Instead, be realistic about what you can do successfully right now. It doesn’t mean lowering your expectations. It means resetting your daily expectations of what is a more doable amount.
During the pandemic, Brandie Beuthin, RN, infection prevention regional director at Banner Health, became a new mom, and she and her husband had to figure out how to juggle working and caring for their three-month-old. Thankfully, some days their daughter stays with her sister, which has provided some relief—but there’s still the mommy guilt.
“When she is at my sister’s house, we miss her terribly, and I feel guilty that the only time I spent with her that day was to feed her, bathe her and read books to her before she goes to sleep,” Beuthin said. “I think the most important thing for me right now is to remember to give myself grace and know that I’m doing the best I can both professionally and as a mother.”
3. Accept Your Emotions
“The reality is that the feelings we’re experiencing in response to what’s happening right now aren’t unilaterally positive. We don’t want to get stuck there, but we’re overcompensating by painting sunshine if we aren’t first just accepting how we feel,” Dr. Goto said. “Hard times are hard, and the more we try to talk ourselves out of the way we feel, the more anxiety and depression will increase.”
Being positive all the time just isn’t realistic. Be fair to yourself and to others and allow yourself to grieve. “At work, I thought I was being a supportive coworker and co-mom before the pandemic. While I listened to their concerns, I always felt this sense of separation—this me versus them,” Dr. Adelayo said. “Now I don’t ask how they are doing. I know they aren’t okay. I validate and share in their struggles. The layer of support and understanding is deeper when we are truly authentic and honest with how we are feeling with one another. We’ve become a more supportive and united team.”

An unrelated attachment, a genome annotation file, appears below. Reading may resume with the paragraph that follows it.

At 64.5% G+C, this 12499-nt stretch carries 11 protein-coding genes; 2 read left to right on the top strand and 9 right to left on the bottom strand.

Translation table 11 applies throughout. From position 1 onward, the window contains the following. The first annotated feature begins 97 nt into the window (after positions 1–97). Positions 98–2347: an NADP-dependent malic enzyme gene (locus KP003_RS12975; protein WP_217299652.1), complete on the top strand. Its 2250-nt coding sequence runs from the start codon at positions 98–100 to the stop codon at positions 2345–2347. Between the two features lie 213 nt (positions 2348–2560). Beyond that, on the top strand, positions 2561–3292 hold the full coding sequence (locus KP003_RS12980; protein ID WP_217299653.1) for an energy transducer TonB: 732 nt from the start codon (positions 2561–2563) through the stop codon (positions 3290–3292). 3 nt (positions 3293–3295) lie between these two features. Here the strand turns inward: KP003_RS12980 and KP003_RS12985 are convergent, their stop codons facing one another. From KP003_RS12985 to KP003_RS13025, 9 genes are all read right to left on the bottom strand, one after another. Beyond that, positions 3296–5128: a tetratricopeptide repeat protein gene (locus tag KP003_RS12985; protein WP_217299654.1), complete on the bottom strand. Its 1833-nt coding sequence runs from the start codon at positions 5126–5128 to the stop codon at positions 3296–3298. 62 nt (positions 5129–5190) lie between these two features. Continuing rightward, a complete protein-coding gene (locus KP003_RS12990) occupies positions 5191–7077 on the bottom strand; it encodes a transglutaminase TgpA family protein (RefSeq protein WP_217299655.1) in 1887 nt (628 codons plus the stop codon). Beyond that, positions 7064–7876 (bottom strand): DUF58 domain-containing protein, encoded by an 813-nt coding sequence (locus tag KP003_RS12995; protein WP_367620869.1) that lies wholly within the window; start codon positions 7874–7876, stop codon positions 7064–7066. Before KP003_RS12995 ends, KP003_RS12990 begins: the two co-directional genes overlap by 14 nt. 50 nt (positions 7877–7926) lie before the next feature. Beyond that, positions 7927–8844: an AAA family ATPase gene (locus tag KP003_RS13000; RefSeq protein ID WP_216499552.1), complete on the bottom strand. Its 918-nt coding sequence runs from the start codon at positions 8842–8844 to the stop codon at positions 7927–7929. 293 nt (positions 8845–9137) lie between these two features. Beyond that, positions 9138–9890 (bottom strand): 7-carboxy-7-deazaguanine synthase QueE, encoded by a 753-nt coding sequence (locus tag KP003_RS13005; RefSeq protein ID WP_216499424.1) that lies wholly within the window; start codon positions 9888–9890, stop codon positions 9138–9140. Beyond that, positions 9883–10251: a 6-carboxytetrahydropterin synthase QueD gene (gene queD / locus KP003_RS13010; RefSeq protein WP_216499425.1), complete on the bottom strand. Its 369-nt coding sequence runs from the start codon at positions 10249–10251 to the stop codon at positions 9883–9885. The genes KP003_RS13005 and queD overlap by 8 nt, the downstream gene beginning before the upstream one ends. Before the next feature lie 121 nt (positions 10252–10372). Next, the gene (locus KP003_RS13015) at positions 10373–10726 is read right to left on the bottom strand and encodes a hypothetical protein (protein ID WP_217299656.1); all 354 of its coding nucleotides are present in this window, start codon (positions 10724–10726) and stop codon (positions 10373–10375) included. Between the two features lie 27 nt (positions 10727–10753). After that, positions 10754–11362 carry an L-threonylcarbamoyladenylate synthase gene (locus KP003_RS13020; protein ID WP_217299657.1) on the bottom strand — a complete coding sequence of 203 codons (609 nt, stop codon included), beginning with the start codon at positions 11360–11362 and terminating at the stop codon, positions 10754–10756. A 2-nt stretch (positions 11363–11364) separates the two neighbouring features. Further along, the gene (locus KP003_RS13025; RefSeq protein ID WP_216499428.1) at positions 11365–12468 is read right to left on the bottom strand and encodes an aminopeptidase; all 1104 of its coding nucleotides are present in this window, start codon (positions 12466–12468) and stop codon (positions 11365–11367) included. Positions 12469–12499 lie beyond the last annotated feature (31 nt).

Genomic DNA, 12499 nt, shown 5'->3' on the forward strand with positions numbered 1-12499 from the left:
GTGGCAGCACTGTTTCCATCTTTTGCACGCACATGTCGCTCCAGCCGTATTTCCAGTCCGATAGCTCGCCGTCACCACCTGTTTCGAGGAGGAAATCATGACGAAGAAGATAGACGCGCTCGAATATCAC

4. Ask for What You Need and Accept Help
Your expectations of yourself are so high, you hold other people to those same expectations. And, as a result, you probably just do it yourself. But now working moms are paying the price for doing it all—big time. It’s time to ask for help—and most importantly, accept it when it’s offered. Accepting help is not a sign of weakness, but refusing it might be.
“The truth is that we probably have supportive members of our family and social networks who are willing to help if we just allowed ourselves to accept their best efforts for what they are,” Dr. Goto said. “Yet letting go a smidge of control and accepting help for just what it is, help, can relieve some of that stress we’re feeling.”
5. Self-Care: Take Time for You
Right now, you’re trying to keep everything and everyone together, but who helps mom? Who’s tending to your basic needs (i.e., getting sleep, eating right, drinking plenty of water)? All moms can agree these go out the window when family calls. It’s time to make space for you and your self-care. Doing so helps your mind and body thrive. You’ll notice you are less anxious, more focused and present.
If yoga and meditation aren’t your thing, there are other things that you can do to take better care of yourself. Check out “6 Self-Care Tips to Sneak Into Your Busy Life” for helpful (and practical) advice to refocus on yourself.
6. Take Baby Steps
If you’re like many super moms, you’ll try and attempt all of these tips at once, but don’t bite off more than you can chew right now.
“Pick a tiny part of one of these to experiment with—to try on,” Dr. Goto said. “If one works, accept it and if it doesn’t, pick up a different one to try.”
Working moms need support
If working women continue down this path where we have to hold it together, be super successful at every level and follow these unrealistic expectations of what we see on the internet, we will all drive ourselves to a guttural scream.
“Career moms have a lot of pressure, whether self-induced or societal, placed on them,” Dr. Goto said. “We are all going through a lot. It’s not perfect but that’s totally okay. When we offer that kind of grace to ourselves and others, our relationships improve and our whole life space is better.”
Speak with a behavioral health specialist
If stress, anxiety and your busy life are taking a toll, don’t hesitate to speak with a behavioral health specialist. Due to social distancing during the pandemic, many insurance companies have shifted to include coverage of virtual, or telehealth, therapy sessions. Contact your insurance company to check what your insurance covers. You can also check with your company’s HR department to see what behavioral health options they offer as an employee benefit.